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Why some rural areas decline while some others not: An overview of rural evolution in the world

Li, Yuheng, Westlund, Hans, Liu, Yansui
Journal of rural studies 2019 v.68 pp. 135-143
entrepreneurship, human capital, humans, labor, learning, livelihood, markets, rural areas, rural communities, rural development, social capital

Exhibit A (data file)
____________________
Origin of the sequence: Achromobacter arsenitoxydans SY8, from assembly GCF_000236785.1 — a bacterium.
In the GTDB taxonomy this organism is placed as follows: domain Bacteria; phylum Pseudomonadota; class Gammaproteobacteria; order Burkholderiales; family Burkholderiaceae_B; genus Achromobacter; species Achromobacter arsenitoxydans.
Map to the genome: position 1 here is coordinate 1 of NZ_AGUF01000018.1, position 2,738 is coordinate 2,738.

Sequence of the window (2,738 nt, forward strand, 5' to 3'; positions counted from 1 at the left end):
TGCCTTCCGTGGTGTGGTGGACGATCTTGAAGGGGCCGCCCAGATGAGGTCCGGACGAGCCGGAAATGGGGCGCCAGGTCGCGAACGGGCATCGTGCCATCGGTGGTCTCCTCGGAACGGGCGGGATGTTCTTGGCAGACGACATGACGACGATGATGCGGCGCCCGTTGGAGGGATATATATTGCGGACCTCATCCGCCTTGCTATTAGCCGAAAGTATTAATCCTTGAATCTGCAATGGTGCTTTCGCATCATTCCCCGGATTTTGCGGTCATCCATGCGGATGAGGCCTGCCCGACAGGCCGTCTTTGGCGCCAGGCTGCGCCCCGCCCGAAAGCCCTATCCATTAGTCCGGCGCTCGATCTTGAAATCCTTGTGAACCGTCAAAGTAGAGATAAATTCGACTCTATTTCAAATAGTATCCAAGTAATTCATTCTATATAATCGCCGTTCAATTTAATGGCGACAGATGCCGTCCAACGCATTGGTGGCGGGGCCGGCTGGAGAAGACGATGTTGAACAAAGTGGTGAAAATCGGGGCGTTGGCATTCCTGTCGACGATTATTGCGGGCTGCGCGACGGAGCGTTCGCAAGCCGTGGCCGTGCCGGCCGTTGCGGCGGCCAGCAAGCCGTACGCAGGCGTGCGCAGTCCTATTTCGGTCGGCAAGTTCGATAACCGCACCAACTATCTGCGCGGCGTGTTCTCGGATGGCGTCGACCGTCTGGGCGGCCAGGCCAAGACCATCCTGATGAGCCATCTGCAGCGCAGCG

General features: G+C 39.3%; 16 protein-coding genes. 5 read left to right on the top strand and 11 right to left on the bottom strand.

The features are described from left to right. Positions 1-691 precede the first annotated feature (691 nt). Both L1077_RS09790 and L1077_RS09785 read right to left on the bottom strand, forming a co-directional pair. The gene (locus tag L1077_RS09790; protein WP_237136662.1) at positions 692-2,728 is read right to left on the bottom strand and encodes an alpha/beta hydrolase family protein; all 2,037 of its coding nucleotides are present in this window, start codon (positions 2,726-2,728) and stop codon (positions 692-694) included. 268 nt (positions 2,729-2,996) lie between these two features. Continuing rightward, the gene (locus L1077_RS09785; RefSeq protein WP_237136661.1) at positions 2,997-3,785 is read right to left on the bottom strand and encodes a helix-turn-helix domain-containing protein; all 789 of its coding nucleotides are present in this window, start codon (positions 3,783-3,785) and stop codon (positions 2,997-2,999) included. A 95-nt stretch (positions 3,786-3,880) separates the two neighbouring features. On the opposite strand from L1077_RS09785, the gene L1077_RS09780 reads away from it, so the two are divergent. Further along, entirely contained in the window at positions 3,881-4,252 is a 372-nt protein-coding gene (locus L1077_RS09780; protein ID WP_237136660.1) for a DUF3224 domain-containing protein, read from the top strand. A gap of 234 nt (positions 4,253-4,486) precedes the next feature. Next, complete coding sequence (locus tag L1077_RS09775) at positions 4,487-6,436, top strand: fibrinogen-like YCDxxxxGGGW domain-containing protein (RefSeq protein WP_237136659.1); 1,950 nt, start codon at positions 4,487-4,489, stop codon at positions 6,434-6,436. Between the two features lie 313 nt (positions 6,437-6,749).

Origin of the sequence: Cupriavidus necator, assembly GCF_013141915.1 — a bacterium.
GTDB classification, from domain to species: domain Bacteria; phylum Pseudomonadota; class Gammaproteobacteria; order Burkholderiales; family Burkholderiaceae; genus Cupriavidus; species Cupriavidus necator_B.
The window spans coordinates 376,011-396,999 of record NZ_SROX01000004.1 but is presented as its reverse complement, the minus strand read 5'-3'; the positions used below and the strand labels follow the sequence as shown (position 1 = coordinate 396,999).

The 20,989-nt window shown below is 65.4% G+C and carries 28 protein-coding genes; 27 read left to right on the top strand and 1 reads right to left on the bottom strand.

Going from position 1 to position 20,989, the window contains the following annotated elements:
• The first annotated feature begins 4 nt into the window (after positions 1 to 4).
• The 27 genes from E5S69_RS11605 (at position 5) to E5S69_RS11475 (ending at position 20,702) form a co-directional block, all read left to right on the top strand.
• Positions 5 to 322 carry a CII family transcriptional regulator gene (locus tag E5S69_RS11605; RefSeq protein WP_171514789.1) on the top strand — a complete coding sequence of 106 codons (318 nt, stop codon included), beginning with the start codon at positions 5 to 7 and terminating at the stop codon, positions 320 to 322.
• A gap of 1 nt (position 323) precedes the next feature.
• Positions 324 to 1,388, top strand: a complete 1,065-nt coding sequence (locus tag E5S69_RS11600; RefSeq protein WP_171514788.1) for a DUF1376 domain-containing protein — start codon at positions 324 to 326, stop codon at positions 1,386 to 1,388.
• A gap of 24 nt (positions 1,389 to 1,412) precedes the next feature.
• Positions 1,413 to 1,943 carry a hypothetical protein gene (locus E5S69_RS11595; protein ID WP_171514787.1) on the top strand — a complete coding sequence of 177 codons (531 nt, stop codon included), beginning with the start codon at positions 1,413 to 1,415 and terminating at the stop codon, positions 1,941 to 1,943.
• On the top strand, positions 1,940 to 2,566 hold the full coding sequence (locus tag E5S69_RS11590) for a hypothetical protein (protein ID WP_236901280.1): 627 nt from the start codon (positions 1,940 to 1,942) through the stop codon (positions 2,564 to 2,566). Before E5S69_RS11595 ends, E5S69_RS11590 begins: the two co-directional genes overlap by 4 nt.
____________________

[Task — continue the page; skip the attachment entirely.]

Rural decline is an inevitable process as human society transforms from the agrarian to the urban-industrial economy, and further on to the knowledge economy. Through an extensive literature review, this paper aims to interpret why some rural areas decline while some others do not. The findings show that it is by the interactions between rural areas and the external environment that rural communities either grow, decline or even vanish. The paper emphasizes the necessity to improve rural communities' resilient capacity through adjusting their internal components' function and structure to survive the external changes. In this process, rural livelihood diversification, the creation of market oriented institutions and strong social capital are considered to enhance rural resilience and build up sustaining rural communities. Finally, three conditions for sustainable rural development in the knowledge economy are discussed: 1) development of new economic activities that can respond to potential urban demand; 2) local entrepreneurship that can establish and expand these new activities; and 3) social capital that can support the entrepreneurship in new activities with access to credits, labor, human capital, external markets and external knowledge for learning and innovation.